I am a purser, and I know it is no fun to have blocked ears. We are actually advised not to fly at all whenever we have a severe cold (you can try clearing your ears already on the ground, at home). Flying in those circumstances could seriously damage your ears. There are even colleagues who had to quit flying altogether because of it. Now I imagine that it is not always easy to cancel a booked flight. The next best alternative is, as described in an earlier post, to ask for cups with wet towels inside and keep them against your ears. Remember, descent is always worse than take-off, and you want to have the cups 30 minutes before touch down (that's normally the time it takes to descend). Asking this to a flight attendant is not strange, they are used to these requests. If you try to blow your nose, do so with caution, because doing it too violently might also do damage to your ears.

Good luck!

18. Posted by lil j (Travel Guru 1303 posts) 11y

ok now your all getting me worried-is flying really that bad, i think i will be ok what with heights and all that, nothing really bothers me like that, but all this talk of your ears really hurting, is it that bad?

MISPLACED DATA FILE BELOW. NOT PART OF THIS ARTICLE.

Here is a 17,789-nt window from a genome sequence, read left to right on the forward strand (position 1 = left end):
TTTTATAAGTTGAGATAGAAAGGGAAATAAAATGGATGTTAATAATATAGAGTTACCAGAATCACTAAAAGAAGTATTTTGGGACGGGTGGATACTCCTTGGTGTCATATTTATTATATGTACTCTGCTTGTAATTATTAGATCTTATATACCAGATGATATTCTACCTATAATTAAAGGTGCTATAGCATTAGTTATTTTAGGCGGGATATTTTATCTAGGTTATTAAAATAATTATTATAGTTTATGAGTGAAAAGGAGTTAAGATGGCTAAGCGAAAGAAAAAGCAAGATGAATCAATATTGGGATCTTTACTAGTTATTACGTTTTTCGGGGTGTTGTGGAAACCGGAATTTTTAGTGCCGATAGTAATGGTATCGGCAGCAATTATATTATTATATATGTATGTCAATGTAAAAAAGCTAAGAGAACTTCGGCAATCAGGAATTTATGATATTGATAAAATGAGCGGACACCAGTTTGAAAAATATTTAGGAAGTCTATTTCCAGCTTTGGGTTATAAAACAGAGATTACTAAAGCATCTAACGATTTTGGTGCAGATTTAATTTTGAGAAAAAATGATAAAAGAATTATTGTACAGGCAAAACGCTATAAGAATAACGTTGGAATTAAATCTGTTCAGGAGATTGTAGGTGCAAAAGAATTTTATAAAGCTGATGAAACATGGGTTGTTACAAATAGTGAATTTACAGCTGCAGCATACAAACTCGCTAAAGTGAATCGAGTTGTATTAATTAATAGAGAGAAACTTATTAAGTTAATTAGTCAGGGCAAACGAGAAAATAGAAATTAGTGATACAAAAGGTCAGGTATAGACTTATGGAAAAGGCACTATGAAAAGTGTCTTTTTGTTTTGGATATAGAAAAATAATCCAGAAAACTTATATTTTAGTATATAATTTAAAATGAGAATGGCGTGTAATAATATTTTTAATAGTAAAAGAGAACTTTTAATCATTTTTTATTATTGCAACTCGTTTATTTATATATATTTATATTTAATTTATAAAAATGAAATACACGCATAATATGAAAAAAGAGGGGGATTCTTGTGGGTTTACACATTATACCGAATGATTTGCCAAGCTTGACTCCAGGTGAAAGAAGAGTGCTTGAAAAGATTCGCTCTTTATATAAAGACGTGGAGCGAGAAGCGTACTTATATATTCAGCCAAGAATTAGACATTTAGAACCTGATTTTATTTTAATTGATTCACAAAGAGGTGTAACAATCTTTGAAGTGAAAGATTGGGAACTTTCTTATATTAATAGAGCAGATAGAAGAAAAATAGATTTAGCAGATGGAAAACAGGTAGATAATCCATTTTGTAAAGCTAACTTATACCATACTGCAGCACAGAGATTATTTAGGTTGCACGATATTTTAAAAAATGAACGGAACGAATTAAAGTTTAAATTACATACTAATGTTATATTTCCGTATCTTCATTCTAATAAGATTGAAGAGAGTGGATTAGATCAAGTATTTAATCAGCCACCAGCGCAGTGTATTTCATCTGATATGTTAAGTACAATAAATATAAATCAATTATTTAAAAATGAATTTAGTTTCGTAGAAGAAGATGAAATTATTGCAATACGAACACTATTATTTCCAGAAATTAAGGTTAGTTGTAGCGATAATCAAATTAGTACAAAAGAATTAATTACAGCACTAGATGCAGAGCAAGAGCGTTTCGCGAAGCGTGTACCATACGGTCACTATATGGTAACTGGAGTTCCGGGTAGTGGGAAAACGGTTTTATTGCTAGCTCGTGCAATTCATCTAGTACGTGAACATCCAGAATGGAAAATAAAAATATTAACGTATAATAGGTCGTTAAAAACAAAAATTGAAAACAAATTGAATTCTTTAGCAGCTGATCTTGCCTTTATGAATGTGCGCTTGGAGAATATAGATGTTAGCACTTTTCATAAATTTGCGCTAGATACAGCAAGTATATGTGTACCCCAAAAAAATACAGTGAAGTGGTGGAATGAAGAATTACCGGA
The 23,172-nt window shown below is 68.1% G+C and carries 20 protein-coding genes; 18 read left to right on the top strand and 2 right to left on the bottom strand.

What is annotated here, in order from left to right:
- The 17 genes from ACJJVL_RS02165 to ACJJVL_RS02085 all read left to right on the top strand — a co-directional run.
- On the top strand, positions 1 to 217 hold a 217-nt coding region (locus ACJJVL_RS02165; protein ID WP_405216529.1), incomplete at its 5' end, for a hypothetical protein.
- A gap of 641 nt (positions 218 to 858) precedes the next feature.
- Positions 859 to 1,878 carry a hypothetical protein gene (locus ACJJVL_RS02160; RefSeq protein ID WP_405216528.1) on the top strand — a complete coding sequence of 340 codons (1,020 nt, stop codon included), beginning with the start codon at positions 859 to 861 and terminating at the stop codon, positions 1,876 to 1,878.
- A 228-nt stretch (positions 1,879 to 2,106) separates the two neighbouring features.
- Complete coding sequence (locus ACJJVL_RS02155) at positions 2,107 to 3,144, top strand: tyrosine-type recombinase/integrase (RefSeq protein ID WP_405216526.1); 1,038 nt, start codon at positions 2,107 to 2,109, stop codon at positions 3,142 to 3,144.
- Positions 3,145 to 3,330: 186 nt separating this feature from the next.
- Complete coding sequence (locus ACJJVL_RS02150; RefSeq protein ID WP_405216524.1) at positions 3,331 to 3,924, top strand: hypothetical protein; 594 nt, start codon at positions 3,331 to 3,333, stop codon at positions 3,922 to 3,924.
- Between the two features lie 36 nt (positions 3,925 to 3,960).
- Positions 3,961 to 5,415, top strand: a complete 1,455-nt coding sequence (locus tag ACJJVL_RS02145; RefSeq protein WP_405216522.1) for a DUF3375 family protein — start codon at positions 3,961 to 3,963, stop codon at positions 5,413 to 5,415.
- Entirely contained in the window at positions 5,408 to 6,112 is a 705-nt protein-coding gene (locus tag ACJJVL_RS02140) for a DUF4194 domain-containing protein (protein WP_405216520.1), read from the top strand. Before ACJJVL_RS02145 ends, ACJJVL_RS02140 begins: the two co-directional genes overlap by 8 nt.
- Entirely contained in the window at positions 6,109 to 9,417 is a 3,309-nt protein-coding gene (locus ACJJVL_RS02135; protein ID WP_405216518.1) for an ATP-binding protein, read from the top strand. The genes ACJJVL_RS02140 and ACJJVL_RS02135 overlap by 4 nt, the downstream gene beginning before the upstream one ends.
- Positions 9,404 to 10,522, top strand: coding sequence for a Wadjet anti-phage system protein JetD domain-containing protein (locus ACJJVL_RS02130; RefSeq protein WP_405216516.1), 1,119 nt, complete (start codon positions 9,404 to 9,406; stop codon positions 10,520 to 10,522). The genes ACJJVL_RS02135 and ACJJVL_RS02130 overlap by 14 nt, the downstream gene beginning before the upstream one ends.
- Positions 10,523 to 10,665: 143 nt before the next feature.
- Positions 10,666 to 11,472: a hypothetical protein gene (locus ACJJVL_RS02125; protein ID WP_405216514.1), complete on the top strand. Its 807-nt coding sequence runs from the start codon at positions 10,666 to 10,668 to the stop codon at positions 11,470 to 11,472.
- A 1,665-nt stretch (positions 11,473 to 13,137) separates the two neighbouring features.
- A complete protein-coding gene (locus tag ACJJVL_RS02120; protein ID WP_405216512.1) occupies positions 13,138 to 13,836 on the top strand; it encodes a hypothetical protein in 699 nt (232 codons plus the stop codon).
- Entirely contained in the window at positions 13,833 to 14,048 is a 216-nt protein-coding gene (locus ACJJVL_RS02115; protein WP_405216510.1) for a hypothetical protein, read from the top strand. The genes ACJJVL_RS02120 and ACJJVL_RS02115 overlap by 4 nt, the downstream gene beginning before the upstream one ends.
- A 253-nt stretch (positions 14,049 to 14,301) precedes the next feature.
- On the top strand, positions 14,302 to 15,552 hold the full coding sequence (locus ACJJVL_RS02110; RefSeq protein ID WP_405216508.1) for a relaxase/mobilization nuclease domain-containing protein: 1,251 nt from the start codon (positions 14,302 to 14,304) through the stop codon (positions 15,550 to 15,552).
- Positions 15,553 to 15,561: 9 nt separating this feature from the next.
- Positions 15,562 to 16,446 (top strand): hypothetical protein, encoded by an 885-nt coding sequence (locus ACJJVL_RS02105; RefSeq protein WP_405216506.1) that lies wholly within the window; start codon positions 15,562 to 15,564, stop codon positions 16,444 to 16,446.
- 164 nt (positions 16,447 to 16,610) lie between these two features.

I have never flown before so hearing all this is a little worrying!!

19. Posted by tway (Travel Guru 7273 posts) 11y

Lil, I think it usually hurts when you have a headcold, or if you're particularly prone to hay-fever-type allergies. From what I've read here, it seems some people are more susceptible than others... still, I can't say I know very many people who endure severe pain. Just, um, mild pain... you know, once in a while...

20. Posted by Calcruzer (Moderator 1989 posts) 11y

Well, the ear problem is mainly tough on young kids, because their ears haven't developed yet, and they have low pain tolerance--and don't understand what's going on.

The best thing is to swallow, swallow, swallow during descent, and to cover your ears with two of those small plastic cups they use for the drinks they serve (make sure there are no gaps between the cups and your skin when doing this--the reason is below.

This really does help. The point is that the plane's cabin pressurization system can't respond as quickly to the plane's descent as it should, so the added pressure is tough on the ears. Covering them--thus preventing the additional air pressure from being applied to them, helps relieve the problem somewhat. If you don't form a tight fit, then the air pressure problem is not eased at all. So cover them, then remove them after the plane has leveled off and flown at an even altitude for about two minutes.

The reason the swallowing helps is similar--it's forcing you to modify your ears' shape--thus making them less suceptible to the air pressure problem. This only helps temporarily, though--thus the need for the plane's pressurization system to kick in.